Smoothness and absence of ripple are crucial for the printing of elaborate color images on reusable plastic cups offered by fast-food chains. The colour image comprises of millions of tiny ink dots of many colors and shades. The entire cup is printed in a single pass (unlike regular color separation where each color is imprinted separately). The gearheads must work easily enough to synchronize ink blankets, printing plates, and cup rollers without introducing any ripple or inaccuracies that may smudge the image. In cases like this, the hybrid gearhead reduces motor shaft runout error, which reduces roughness.
Sometimes a motor’s capability could be limited to the point where it needs gearing. As servo manufacturers develop more powerful servo gear reducer motors that can muscle applications through more complicated moves and create higher torques and speeds, these motors require gearheads equal to the task.

Interestingly, only about a third of the motion control systems operating use gearing at all. There are, of program, reasons to do therefore. Utilizing a gearhead with a servo electric motor or using a gearmotor can enable the utilization of a smaller motor, therefore reducing the system size and cost. There are three main advantages of choosing gears, each which can enable the use of smaller sized motors and drives and therefore lower total system cost:

Torque multiplication. The gears and amount of the teeth on each gear create a ratio. If a motor can generate 100 in-lbs of torque, and a 5:1 ratio equipment head is mounted on its output, the resulting torque will be near to 500 in-lbs.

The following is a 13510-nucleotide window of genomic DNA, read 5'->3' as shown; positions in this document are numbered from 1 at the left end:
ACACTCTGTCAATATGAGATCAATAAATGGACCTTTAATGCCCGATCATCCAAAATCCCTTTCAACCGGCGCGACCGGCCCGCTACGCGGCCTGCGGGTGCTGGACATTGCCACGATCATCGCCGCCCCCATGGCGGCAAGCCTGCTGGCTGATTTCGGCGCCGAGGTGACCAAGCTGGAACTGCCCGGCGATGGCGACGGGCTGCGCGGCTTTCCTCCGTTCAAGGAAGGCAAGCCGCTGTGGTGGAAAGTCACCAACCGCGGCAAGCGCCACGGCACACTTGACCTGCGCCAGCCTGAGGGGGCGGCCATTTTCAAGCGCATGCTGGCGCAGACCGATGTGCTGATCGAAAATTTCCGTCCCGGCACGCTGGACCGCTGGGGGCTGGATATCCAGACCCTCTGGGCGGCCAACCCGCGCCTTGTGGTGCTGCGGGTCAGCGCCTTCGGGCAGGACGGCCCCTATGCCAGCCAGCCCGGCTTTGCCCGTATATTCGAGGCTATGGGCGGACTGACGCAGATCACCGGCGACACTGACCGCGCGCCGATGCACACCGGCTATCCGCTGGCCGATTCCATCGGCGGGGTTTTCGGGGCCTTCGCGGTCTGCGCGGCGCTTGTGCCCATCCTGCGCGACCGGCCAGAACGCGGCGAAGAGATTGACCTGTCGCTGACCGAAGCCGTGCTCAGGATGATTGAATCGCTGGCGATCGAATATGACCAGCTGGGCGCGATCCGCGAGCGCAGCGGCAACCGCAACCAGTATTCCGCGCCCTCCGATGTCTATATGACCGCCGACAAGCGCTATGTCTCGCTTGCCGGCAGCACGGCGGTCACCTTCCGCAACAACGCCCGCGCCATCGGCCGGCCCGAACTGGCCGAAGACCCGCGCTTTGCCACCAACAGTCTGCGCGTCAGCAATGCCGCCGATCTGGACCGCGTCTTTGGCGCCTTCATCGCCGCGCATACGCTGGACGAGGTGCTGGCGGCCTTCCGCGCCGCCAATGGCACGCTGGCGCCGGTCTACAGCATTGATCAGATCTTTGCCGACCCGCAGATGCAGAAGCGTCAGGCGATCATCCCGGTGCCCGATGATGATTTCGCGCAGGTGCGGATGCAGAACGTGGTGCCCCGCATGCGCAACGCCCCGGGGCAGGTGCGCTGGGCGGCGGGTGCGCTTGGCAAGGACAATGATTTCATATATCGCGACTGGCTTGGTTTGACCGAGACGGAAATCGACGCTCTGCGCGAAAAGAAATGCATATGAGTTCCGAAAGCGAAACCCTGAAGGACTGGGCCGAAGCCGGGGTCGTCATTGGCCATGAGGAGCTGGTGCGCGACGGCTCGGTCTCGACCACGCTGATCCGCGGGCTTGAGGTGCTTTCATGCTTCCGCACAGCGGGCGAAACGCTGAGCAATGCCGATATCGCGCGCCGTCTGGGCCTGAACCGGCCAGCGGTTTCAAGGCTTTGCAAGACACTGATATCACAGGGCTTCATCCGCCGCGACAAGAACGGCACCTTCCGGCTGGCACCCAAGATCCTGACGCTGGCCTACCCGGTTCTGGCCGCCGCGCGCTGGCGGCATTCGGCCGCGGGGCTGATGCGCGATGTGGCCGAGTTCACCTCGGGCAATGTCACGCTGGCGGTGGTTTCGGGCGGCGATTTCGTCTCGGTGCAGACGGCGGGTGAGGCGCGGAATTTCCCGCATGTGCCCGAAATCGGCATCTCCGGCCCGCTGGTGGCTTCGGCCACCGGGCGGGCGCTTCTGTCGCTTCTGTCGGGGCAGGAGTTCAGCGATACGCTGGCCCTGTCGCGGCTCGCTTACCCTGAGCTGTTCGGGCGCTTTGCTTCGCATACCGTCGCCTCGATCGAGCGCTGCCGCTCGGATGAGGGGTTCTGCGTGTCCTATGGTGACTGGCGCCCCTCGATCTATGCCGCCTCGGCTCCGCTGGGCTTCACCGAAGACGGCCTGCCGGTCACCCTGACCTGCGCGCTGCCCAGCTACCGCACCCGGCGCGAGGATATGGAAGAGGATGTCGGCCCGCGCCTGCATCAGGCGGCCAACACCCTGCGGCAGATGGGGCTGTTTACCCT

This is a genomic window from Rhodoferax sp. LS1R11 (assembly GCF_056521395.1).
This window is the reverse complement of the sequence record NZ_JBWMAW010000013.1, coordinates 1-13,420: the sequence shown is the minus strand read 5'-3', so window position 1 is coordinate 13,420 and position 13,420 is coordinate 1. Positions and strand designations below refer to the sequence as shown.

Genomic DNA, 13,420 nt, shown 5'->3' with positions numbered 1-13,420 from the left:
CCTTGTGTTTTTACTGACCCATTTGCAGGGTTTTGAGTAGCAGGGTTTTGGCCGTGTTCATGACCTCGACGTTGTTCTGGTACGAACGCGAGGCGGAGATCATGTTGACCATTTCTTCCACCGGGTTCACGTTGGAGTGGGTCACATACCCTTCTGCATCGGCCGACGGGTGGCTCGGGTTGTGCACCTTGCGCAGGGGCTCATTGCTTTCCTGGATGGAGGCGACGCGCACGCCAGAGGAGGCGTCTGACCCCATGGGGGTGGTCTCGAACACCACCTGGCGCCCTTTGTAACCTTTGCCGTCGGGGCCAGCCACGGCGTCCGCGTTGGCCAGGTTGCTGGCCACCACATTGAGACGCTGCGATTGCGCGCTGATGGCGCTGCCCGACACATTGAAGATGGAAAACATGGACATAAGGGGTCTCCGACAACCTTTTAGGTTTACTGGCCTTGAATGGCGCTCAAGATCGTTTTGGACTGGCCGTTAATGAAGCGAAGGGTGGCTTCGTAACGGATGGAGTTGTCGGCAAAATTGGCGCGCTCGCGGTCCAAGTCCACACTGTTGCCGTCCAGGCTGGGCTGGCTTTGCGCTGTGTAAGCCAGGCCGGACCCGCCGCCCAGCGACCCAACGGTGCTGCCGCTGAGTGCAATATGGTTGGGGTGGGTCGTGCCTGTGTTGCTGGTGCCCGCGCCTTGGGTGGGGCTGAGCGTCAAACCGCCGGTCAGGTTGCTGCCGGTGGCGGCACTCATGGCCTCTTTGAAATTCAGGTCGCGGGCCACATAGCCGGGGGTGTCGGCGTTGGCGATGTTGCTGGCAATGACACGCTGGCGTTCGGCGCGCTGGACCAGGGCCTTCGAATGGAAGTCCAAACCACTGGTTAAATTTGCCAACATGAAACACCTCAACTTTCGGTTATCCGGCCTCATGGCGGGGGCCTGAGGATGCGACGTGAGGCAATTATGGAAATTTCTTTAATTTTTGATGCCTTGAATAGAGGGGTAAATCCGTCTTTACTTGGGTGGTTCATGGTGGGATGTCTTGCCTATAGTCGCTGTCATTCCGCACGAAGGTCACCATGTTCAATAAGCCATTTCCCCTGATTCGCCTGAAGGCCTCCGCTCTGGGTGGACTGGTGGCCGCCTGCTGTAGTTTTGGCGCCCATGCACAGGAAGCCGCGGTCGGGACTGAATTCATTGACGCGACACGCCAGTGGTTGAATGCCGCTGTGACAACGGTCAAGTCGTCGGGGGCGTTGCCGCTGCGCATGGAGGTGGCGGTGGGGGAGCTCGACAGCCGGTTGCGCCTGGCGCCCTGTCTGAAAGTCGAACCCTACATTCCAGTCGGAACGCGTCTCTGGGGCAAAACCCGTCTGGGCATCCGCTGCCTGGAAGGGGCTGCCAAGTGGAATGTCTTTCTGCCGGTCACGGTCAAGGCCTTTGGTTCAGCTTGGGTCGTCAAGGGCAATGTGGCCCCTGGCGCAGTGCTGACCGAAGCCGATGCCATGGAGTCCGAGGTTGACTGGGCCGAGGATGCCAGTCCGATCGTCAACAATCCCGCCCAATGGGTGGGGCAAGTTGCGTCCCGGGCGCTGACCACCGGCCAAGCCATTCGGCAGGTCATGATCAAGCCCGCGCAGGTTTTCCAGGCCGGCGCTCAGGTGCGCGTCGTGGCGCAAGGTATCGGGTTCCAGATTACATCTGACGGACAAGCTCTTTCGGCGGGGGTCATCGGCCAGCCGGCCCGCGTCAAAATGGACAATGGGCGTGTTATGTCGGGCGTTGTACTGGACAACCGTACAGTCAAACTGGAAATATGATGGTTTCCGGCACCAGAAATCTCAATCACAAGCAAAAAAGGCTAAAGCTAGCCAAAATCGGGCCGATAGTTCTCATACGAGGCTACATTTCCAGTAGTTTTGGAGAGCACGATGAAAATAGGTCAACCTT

When a motor is operating at 1,000 rpm and a 5:1 ratio gearhead is mounted on it, the rate at the output will be 200 rpm. This speed decrease can improve system functionality because many motors usually do not operate effectively at suprisingly low rpm. For example, look at a stone-grinding mechanism that will require the motor to perform at 15 rpm. This slow velocity makes turning the grinding wheel challenging because the motor will cog. The variable resistance of the rock being surface also hinders its simple turning. By adding a 100:1 gearhead and letting the electric motor run at 1,500 rpm, the engine and gear head provides smooth rotation as the gearhead output offers a more constant force using its output rotating at 15 rpm.
Inertia matching. Servo motors generate more torque in accordance with frame size thanks to lightweight materials, dense copper windings, and high-energy magnets. The effect is better inertial mismatches between servo motors and the loads they want to control. The usage of a gearhead to better match the inertia of the engine to the inertia of the strain can enable the usage of a smaller engine and results in a far more responsive system that's easier to tune.